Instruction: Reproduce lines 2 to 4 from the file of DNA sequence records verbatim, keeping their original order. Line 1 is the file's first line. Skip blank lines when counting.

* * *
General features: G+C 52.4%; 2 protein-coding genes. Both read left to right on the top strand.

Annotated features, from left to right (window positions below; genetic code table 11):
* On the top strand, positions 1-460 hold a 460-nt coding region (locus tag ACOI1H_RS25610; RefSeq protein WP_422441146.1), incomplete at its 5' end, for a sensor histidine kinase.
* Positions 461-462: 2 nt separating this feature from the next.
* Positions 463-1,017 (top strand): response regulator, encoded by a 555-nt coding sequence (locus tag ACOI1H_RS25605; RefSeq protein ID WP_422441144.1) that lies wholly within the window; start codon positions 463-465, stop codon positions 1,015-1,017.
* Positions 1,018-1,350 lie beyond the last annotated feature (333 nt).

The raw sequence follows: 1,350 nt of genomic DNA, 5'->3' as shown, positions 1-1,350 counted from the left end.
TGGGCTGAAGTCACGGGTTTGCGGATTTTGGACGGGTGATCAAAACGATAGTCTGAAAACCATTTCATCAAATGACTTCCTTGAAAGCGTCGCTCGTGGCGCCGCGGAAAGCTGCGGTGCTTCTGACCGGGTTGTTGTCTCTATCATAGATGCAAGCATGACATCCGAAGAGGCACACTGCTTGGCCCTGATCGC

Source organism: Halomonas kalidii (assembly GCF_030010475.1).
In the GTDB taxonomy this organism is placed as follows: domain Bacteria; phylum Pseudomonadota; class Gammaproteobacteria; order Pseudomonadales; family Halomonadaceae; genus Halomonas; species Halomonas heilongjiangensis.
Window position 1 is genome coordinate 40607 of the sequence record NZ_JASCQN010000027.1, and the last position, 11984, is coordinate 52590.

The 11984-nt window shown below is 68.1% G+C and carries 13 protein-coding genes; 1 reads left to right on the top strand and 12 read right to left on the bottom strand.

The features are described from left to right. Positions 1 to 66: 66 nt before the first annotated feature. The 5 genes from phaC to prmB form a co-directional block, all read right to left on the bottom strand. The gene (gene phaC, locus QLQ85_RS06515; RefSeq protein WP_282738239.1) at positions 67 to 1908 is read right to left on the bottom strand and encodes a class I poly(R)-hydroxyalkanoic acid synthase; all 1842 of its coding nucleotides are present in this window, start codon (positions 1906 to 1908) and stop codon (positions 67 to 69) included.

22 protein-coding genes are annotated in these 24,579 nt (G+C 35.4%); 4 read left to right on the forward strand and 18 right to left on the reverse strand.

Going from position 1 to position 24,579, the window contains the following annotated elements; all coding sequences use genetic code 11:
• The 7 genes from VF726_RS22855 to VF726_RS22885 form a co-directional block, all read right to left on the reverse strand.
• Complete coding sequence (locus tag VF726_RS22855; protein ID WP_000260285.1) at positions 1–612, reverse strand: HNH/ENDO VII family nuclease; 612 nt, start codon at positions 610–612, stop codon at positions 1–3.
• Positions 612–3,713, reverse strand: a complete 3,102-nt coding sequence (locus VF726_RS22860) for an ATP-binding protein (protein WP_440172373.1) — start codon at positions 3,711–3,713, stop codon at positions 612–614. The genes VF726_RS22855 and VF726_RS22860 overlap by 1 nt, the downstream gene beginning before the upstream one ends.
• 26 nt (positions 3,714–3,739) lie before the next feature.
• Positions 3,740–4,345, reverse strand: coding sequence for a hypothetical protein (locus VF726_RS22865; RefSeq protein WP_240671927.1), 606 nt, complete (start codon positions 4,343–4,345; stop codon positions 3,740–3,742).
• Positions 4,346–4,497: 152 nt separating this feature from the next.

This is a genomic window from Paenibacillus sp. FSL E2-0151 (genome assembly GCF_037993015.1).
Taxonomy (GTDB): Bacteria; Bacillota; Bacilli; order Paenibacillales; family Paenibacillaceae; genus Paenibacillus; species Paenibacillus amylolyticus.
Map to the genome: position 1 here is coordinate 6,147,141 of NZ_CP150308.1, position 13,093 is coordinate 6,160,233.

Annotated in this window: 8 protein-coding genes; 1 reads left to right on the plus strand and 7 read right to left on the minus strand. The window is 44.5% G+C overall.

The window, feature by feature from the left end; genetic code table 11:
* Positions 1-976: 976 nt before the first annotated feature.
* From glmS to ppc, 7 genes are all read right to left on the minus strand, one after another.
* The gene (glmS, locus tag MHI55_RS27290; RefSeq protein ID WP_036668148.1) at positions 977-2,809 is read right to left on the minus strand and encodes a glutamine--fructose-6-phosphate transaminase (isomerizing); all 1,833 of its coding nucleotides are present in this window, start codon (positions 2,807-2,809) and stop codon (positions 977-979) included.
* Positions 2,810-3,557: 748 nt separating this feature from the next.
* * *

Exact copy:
Annotated features, from left to right (window positions below; genetic code table 11):
* On the top strand, positions 1-460 hold a 460-nt coding region (locus tag ACOI1H_RS25610; RefSeq protein WP_422441146.1), incomplete at its 5' end, for a sensor histidine kinase.
* Positions 461-462: 2 nt separating this feature from the next.